December 6, 2011


EU's triazole fungicides ban may affect Danish wheat yields



If EU bans the use of triazole fungicides, Danish wheat yields may drop by 5% resulting in a loss of EUR34 million (US$45.4 million).


A resounding drop in yield and a loss of income is what EU's wheat producers can expect if the EU goes ahead with the ban on the triazole fungicides.


This is the result of an investigation carried out by senior scientist Lise Nistrup Jørgensen from Aarhus University in collaboration with scientists from the UK and France.


A ban on the use of triazole fungicides can mean that it will have problems with the control of particularly Septoria in wheat in the future. There will be considerable losses if no replacements for the triazoles are found, particularly for Septoria, and the possibilities for implementing an anti-resistance strategy will be much weakened in all countries, points out Lise Nistrup Jørgensen.


EU is taking an interest in the triazoles because they are suspected of being endocrine disruptors. Officials in the EU are in the process of preparing specific guidelines for evaluations of endocrine disruptors and a number of pesticides are expected to be banned as a result.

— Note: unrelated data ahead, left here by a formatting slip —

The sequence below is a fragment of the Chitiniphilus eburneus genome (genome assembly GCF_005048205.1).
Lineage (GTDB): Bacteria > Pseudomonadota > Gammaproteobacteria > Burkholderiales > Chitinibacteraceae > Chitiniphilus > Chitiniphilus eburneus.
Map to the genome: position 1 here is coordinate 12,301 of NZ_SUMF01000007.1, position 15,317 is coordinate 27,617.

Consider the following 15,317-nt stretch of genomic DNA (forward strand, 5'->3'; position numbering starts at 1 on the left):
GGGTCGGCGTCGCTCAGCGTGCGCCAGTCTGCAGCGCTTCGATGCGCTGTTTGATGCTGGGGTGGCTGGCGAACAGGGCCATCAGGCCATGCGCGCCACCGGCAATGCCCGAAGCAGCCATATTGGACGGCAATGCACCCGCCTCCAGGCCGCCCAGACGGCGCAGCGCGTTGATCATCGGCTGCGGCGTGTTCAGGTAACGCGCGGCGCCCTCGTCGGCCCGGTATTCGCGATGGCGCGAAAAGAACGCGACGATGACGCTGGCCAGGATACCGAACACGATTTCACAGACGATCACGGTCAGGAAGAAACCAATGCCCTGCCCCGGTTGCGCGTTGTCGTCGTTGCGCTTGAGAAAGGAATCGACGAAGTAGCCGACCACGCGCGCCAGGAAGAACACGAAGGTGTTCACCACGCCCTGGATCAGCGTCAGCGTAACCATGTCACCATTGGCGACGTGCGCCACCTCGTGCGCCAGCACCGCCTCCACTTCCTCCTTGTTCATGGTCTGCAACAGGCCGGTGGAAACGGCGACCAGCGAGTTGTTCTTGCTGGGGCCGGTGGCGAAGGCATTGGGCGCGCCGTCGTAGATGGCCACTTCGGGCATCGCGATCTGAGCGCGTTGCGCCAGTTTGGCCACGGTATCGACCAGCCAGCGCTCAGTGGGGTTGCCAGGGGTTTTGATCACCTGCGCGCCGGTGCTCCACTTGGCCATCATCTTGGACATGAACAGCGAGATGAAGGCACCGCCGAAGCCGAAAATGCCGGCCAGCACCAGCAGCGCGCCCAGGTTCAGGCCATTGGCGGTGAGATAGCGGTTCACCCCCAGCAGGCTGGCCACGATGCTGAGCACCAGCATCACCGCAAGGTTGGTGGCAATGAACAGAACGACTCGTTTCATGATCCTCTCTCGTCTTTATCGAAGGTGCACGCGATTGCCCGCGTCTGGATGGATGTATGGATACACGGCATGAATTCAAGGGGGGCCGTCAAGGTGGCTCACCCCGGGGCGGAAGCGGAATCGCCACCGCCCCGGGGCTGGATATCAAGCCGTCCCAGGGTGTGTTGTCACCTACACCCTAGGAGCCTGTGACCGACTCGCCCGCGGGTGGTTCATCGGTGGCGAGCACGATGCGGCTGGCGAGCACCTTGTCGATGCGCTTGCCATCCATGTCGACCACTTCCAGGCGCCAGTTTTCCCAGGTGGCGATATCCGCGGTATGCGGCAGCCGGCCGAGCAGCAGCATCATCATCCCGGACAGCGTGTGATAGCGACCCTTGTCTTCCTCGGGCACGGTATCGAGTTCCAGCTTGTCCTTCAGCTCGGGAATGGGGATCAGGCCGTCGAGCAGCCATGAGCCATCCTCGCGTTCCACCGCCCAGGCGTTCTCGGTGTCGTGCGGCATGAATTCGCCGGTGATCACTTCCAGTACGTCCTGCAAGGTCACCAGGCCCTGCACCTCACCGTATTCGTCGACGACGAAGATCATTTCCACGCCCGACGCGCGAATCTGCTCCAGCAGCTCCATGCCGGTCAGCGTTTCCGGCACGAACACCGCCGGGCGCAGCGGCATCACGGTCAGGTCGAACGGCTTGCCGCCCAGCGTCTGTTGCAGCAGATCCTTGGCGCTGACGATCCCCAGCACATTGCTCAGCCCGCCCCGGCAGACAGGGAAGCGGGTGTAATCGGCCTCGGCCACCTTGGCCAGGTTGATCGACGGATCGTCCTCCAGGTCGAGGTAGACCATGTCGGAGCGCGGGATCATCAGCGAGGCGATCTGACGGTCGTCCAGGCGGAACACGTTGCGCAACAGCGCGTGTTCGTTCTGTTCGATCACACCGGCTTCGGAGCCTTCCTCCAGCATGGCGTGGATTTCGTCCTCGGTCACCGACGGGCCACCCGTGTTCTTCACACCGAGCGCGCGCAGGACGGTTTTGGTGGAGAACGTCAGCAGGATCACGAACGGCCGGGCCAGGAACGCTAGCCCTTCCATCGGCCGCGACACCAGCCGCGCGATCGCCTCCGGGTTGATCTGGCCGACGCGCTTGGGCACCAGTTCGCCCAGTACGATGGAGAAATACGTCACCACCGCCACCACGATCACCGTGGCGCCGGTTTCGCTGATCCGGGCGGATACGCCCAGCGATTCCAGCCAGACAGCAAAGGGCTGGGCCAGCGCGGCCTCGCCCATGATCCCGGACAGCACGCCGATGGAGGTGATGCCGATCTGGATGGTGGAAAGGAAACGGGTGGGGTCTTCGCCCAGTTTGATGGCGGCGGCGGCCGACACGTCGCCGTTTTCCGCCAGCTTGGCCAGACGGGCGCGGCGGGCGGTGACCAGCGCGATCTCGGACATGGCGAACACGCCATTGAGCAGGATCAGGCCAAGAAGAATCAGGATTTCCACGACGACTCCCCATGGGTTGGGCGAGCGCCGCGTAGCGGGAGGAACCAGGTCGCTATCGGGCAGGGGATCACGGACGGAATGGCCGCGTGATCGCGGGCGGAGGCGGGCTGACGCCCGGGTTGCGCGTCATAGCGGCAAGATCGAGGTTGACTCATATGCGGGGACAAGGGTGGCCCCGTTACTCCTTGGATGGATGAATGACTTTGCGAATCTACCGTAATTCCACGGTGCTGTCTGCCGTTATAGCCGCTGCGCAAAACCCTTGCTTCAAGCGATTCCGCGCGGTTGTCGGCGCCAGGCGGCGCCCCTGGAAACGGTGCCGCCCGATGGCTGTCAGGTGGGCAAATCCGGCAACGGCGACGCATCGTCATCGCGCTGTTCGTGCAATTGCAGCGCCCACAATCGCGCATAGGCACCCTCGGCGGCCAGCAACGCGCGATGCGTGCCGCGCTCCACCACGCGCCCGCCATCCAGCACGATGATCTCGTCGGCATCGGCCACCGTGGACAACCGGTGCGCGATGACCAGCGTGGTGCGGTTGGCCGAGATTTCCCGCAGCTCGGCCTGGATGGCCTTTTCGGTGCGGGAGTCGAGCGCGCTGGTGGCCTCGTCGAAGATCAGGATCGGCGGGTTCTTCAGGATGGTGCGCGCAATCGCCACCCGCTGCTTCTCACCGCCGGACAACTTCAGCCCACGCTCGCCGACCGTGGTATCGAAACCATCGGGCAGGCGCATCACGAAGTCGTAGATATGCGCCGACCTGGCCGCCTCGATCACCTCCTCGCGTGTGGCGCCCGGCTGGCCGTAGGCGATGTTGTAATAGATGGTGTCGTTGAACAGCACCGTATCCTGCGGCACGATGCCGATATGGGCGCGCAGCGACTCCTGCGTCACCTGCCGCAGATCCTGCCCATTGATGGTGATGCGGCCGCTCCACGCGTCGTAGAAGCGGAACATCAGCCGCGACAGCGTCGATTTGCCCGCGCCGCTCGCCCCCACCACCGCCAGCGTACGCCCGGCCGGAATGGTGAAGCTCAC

As this is likely to affect a number of the azole fungicides, scientists in Denmark, United Kingdom and France have examined the potential consequences for the control of fungicides in wheat. And the ban will clearly lead to a reduction in yields.


In Denmark the expected yield reduction as a result of fungicidal infections - mainly of Septoria - will be 5% (252,258 t/year).


The disease Septoria relishes humid conditions and often causes the highest losses in areas with high rainfalls. The UK and France will thus experience considerably larger losses than Denmark. The yield reduction is expected to be 6.8% in the United Kingdom (1,006,808 t/year) and 8.7% in France (2,753,285 t/year).


In monetary terms, the total loss for wheat producers will be, respectively, EUR34 million (US$45.4 million), EUR157 million (US$209.9 million) and EUR408 million (US$545.3 million) in Denmark, the United Kingdom and France. The loss is mainly due to the expected problems with Septoria.

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